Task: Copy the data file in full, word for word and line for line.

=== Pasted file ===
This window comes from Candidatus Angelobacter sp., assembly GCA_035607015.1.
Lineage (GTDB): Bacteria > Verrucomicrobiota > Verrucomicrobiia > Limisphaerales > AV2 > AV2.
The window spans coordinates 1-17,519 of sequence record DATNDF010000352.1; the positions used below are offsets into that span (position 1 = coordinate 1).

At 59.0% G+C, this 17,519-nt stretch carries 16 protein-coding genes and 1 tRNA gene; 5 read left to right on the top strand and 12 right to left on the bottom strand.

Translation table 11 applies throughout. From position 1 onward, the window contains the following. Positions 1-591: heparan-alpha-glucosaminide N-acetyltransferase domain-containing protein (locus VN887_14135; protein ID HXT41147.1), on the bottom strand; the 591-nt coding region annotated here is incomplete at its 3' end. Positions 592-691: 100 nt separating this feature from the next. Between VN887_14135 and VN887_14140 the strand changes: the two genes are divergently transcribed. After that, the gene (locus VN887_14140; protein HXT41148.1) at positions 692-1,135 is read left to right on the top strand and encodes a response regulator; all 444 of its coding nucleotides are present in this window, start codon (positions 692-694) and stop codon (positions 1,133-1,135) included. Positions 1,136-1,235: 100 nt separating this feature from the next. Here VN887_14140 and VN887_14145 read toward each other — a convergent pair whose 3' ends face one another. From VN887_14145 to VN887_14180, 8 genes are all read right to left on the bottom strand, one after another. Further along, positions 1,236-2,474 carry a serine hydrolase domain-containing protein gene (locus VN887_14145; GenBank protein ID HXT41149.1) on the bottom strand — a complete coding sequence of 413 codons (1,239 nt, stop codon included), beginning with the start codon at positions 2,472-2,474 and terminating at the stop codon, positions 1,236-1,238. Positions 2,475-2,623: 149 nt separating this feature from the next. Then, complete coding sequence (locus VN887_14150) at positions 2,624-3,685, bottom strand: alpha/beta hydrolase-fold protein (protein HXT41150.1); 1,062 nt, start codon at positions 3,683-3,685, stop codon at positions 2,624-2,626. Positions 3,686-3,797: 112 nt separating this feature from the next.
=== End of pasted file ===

This window comes from Candidatus Angelobacter sp., assembly GCA_035607015.1.
Lineage (GTDB): Bacteria > Verrucomicrobiota > Verrucomicrobiia > Limisphaerales > AV2 > AV2.
The window spans coordinates 1-17,519 of sequence record DATNDF010000352.1; the positions used below are offsets into that span (position 1 = coordinate 1).

At 59.0% G+C, this 17,519-nt stretch carries 16 protein-coding genes and 1 tRNA gene; 5 read left to right on the top strand and 12 right to left on the bottom strand.

Translation table 11 applies throughout. From position 1 onward, the window contains the following. Positions 1-591: heparan-alpha-glucosaminide N-acetyltransferase domain-containing protein (locus VN887_14135; protein ID HXT41147.1), on the bottom strand; the 591-nt coding region annotated here is incomplete at its 3' end. Positions 592-691: 100 nt separating this feature from the next. Between VN887_14135 and VN887_14140 the strand changes: the two genes are divergently transcribed. After that, the gene (locus VN887_14140; protein HXT41148.1) at positions 692-1,135 is read left to right on the top strand and encodes a response regulator; all 444 of its coding nucleotides are present in this window, start codon (positions 692-694) and stop codon (positions 1,133-1,135) included. Positions 1,136-1,235: 100 nt separating this feature from the next. Here VN887_14140 and VN887_14145 read toward each other — a convergent pair whose 3' ends face one another. From VN887_14145 to VN887_14180, 8 genes are all read right to left on the bottom strand, one after another. Further along, positions 1,236-2,474 carry a serine hydrolase domain-containing protein gene (locus VN887_14145; GenBank protein ID HXT41149.1) on the bottom strand — a complete coding sequence of 413 codons (1,239 nt, stop codon included), beginning with the start codon at positions 2,472-2,474 and terminating at the stop codon, positions 1,236-1,238. Positions 2,475-2,623: 149 nt separating this feature from the next. Then, complete coding sequence (locus VN887_14150) at positions 2,624-3,685, bottom strand: alpha/beta hydrolase-fold protein (protein HXT41150.1); 1,062 nt, start codon at positions 3,683-3,685, stop codon at positions 2,624-2,626. Positions 3,686-3,797: 112 nt separating this feature from the next.